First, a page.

Mix the almond meal, ground walnuts, coconut, and spices.  In a separate bowl, mix the honey, melted butter, beating in the eggs; add in the yogurt and water.  Mix the dry and wet mixtures, and when combined, stir in the chopped cranberries.  Scoop into muffin tins (this recipe makes 18 muffins), and bake at 350 for about 30 minutes.  (I’m estimating on the time because I didn’t look at the clock; I didn’t bake the first batch for long enough and they were difficult to remove from the pan, and the second batch overbaked since I was putting the littles to bed.) 

Do not remove the muffins until they’re cooled, otherwise they crumble (but are still delicious).  These are nutrient dense and high in calories, making them super filling so you don’t need more than two or three for an easy and filling breakfast – perfect for days you’re on the go!

(This post is part of Simply Indulgent Tuesdays and Real Food Wednesdays.)

Avivah

Questions about purchasing/storing bulk foods

>>Where do you buy grains in bulk?<<

I used to buy grains in bulk directly from a bulk distributor that had an option to sell to private individuals (at a markup from what they charged the stores), until I found a store that also ordered from them that allowed me to place my order with theirs, and pick it up when I do my shopping there.  This has been much more convenient for me, since the distributor was three hours from my house and then another hour-plus to any other place I was doing shopping.  And I’m a very good customer of that store, so they were happy to do it for me – but it’s not something they generally do so something like this has to be worked out with the store manager personally.   (I had another store that also agreed to do this for me, so I’m sure this is an approach others can try). 

>>Do you have suggestions on where to find stores or food wholesalers or distributors from whom to buy in bulk?<<

I started looking for suppliers by asking local health food stores who they ordered through, then contacting them to see if they’d sell directly to me.  Those suppliers wouldn’t but I knew someone was out there who would, so I kept nosing around the internet and making calls until I found my supplier.  I had to pick my order up locally, but another company I spoke to said they’d deliver if my order was above a certain amount, and we had access for their large delivery truck.  There are also co-ops you can purchase through who have either local drops or will deliver – Azure Standard comes to mind, but there are others.  If you know others in your area who are frugally minded, they might know of other local options or would be willing to share costs if you organized a large order. 

>>how do you prevent bug infestation of your bulk grains?<<
 
You prevent infestation by freezing your grains for 24 hours before repackaging them into buckets.  I love how easy this is in the winter – I can just leave the things in the van overnight after our shopping trip and transfer the stuff to buckets afterward.  But honestly, I don’t bother with freezing in the summer; I just don’t have the necessary freezer space.  However, I’ve almost never had a problem with infestation from my bulk food suppliers; the problems I’ve encountered usually came from discount grocers and sometimes from regular supermarkets – I quickly glance at the plastic packaging at beans/grains purchased in small amounts to check for signs of bugs since realizing that I couldn’t assume it would be clean.  I check all of the grains we use (except wheat) before using them.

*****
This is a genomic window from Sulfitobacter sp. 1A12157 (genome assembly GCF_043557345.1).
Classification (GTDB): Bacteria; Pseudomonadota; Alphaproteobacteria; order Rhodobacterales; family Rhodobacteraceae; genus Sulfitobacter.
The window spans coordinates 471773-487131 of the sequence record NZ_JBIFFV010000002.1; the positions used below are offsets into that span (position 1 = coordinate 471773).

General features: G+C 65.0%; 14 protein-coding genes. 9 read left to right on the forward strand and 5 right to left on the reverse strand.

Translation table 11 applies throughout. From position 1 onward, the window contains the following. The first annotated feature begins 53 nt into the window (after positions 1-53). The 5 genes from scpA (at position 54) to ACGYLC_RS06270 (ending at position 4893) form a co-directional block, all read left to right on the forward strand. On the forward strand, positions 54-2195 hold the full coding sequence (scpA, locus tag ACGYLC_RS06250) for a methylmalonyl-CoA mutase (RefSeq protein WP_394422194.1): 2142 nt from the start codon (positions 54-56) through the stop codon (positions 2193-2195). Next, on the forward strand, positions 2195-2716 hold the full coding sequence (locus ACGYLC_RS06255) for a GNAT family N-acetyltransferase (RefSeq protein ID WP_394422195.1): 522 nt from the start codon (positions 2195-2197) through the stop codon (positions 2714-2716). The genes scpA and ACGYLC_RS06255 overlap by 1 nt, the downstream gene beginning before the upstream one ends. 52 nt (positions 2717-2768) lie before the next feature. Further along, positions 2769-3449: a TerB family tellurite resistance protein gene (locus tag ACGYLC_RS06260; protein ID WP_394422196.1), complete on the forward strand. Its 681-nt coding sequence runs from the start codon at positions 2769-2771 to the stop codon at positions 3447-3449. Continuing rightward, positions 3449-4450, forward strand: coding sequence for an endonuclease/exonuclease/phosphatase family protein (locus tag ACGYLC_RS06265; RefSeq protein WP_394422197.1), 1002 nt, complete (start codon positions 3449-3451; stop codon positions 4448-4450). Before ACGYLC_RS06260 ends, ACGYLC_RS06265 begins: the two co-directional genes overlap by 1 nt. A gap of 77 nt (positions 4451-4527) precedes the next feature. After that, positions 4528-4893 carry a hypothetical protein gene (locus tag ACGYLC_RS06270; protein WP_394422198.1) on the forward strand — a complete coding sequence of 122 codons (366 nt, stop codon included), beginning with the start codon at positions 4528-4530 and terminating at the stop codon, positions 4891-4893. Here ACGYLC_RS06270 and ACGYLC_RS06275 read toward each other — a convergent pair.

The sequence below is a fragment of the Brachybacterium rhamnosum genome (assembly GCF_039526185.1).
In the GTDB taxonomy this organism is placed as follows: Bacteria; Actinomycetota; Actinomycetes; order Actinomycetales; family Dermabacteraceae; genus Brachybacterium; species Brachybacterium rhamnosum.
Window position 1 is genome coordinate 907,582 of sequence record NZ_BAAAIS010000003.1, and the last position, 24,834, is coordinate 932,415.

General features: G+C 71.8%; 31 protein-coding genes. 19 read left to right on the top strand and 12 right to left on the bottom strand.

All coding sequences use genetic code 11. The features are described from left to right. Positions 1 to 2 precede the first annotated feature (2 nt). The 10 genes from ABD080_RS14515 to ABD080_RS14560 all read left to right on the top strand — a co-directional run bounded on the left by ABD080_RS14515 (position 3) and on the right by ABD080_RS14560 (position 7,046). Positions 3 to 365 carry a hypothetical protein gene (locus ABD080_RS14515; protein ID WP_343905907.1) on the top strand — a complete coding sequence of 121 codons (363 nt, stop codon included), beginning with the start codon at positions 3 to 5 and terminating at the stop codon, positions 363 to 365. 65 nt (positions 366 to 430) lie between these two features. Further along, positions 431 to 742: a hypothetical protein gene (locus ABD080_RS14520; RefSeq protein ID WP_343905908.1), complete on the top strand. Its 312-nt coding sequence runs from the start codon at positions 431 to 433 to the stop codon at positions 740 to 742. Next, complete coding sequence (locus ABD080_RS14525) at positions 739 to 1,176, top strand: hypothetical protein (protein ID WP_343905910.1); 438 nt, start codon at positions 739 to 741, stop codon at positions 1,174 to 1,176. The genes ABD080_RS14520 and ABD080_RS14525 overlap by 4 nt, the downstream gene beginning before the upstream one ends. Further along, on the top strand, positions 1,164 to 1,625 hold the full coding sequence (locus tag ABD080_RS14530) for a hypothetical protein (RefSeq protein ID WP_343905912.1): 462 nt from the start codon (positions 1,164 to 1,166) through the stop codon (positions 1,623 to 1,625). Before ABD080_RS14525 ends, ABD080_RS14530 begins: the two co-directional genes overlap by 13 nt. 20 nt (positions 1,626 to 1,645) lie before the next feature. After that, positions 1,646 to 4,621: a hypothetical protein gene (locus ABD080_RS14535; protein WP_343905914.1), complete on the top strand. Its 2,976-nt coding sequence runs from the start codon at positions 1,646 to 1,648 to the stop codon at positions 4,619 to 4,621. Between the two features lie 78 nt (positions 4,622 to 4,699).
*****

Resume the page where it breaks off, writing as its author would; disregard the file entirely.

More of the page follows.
>>How do you store them (bulk items)?<<

I store everything in buckets.  I used to stack the buckets 2 or sometimes even three high, but then it got to be too many buckets for the small area I had available.  At that time, I made a platform using a free pallet to keep them off the floor.  So last year I bought very heavy duty shelving units that can hold a lot of weight and that has made it very easy to find space, since I can use the space vertically all the way up.  Very nice, and I always have plenty of space now.  It’s lots more organized, no more stacking buckets.

>>Where do you get your storage buckets usually?<<

Restaurants often have these for free since the bulk foods they purchase come in them; you may have to wash them out, but they’re generally happy to give them to you if they have them.  You can also approach bakeries, who get frosting in large buckets.  These are all (obviously :)) food grade buckets.   I prefer square buckets, which are harder to get hold of, but I find they’re much more space efficient – you lose a lot of space with round storage containers (this is true of refrigerator storage containers, too – I try to stick with square or rectangle shapes for this same reason).   Also, the lids on the round buckets are often different sizes and it can be a chore to match the right lid with the bucket it goes to.  But I still have to use them since I don’t yet have enough square buckets for my needs. 

(This post is part of Simple Lives Thursday.)

Avivah

Give someone what they want to receive

I’ve been talking in my classes recently about the power of the emotional bank account, how it’s critical to keep the balance in the relationship with our children high by making deposits and avoiding withdrawals.  This means that you have to understand what constitutes a withdrawal and what is a deposit.  And it also means recognizing that different people define deposits – ie meaningful expressions of affection – differently.  That can complicate things when someone thinks he has been building the balance and then realizes that what he thought he was giving wasn’t being received as it was intended.